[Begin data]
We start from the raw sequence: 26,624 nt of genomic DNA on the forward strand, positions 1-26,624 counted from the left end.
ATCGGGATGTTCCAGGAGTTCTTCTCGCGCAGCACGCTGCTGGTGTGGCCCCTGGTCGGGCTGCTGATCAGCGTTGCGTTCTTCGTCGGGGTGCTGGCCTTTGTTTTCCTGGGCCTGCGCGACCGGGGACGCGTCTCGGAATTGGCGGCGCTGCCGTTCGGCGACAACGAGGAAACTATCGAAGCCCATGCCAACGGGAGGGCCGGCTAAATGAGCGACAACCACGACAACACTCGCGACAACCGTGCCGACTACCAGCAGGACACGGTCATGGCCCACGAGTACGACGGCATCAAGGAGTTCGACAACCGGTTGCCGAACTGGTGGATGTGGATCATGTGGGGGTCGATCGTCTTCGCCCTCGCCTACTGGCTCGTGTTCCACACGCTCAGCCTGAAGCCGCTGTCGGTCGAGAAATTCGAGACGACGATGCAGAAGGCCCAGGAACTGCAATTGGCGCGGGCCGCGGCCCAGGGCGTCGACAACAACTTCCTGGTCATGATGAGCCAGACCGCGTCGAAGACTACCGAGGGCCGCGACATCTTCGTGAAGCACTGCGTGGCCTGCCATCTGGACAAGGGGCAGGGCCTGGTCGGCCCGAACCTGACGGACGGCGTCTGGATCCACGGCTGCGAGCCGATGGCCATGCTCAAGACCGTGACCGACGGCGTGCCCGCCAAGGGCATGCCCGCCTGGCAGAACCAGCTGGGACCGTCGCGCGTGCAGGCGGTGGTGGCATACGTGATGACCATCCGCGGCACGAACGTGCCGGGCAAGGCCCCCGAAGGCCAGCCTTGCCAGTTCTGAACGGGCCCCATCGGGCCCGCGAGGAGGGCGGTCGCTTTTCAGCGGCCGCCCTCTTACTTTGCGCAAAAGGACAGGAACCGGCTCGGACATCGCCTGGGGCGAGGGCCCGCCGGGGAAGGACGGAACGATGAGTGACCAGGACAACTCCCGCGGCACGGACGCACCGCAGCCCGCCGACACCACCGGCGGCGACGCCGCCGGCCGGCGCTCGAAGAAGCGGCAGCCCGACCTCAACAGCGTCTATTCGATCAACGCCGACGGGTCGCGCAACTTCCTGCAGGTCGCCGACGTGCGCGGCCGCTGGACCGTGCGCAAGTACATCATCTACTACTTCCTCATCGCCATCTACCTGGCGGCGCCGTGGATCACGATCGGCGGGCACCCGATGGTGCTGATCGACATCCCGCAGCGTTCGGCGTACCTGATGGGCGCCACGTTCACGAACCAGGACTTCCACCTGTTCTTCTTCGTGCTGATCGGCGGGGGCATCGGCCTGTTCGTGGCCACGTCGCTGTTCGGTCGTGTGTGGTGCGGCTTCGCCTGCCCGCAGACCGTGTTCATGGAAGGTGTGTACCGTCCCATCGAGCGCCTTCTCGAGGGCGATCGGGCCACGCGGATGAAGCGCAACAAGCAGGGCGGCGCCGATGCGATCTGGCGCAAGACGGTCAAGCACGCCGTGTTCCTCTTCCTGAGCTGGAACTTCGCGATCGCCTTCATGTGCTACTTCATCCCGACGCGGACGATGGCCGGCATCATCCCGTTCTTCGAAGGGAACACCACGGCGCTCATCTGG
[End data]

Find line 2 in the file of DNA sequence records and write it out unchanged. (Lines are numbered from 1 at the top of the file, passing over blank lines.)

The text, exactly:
ATCGGGATGTTCCAGGAGTTCTTCTCGCGCAGCACGCTGCTGGTGTGGCCCCTGGTCGGGCTGCTGATCAGCGTTGCGTTCTTCGTCGGGGTGCTGGCCTTTGTTTTCCTGGGCCTGCGCGACCGGGGACGCGTCTCGGAATTGGCGGCGCTGCCGTTCGGCGACAACGAGGAAACTATCGAAGCCCATGCCAACGGGAGGGCCGGCTAAATGAGCGACAACCACGACAACACTCGCGACAACCGTGCCGACTACCAGCAGGACACGGTCATGGCCCACGAGTACGACGGCATCAAGGAGTTCGACAACCGGTTGCCGAACTGGTGGATGTGGATCATGTGGGGGTCGATCGTCTTCGCCCTCGCCTACTGGCTCGTGTTCCACACGCTCAGCCTGAAGCCGCTGTCGGTCGAGAAATTCGAGACGACGATGCAGAAGGCCCAGGAACTGCAATTGGCGCGGGCCGCGGCCCAGGGCGTCGACAACAACTTCCTGGTCATGATGAGCCAGACCGCGTCGAAGACTACCGAGGGCCGCGACATCTTCGTGAAGCACTGCGTGGCCTGCCATCTGGACAAGGGGCAGGGCCTGGTCGGCCCGAACCTGACGGACGGCGTCTGGATCCACGGCTGCGAGCCGATGGCCATGCTCAAGACCGTGACCGACGGCGTGCCCGCCAAGGGCATGCCCGCCTGGCAGAACCAGCTGGGACCGTCGCGCGTGCAGGCGGTGGTGGCATACGTGATGACCATCCGCGGCACGAACGTGCCGGGCAAGGCCCCCGAAGGCCAGCCTTGCCAGTTCTGAACGGGCCCCATCGGGCCCGCGAGGAGGGCGGTCGCTTTTCAGCGGCCGCCCTCTTACTTTGCGCAAAAGGACAGGAACCGGCTCGGACATCGCCTGGGGCGAGGGCCCGCCGGGGAAGGACGGAACGATGAGTGACCAGGACAACTCCCGCGGCACGGACGCACCGCAGCCCGCCGACACCACCGGCGGCGACGCCGCCGGCCGGCGCTCGAAGAAGCGGCAGCCCGACCTCAACAGCGTCTATTCGATCAACGCCGACGGGTCGCGCAACTTCCTGCAGGTCGCCGACGTGCGCGGCCGCTGGACCGTGCGCAAGTACATCATCTACTACTTCCTCATCGCCATCTACCTGGCGGCGCCGTGGATCACGATCGGCGGGCACCCGATGGTGCTGATCGACATCCCGCAGCGTTCGGCGTACCTGATGGGCGCCACGTTCACGAACCAGGACTTCCACCTGTTCTTCTTCGTGCTGATCGGCGGGGGCATCGGCCTGTTCGTGGCCACGTCGCTGTTCGGTCGTGTGTGGTGCGGCTTCGCCTGCCCGCAGACCGTGTTCATGGAAGGTGTGTACCGTCCCATCGAGCGCCTTCTCGAGGGCGATCGGGCCACGCGGATGAAGCGCAACAAGCAGGGCGGCGCCGATGCGATCTGGCGCAAGACGGTCAAGCACGCCGTGTTCCTCTTCCTGAGCTGGAACTTCGCGATCGCCTTCATGTGCTACTTCATCCCGACGCGGACGATGGCCGGCATCATCCCGTTCTTCGAAGGGAACACCACGGCGCTCATCTGG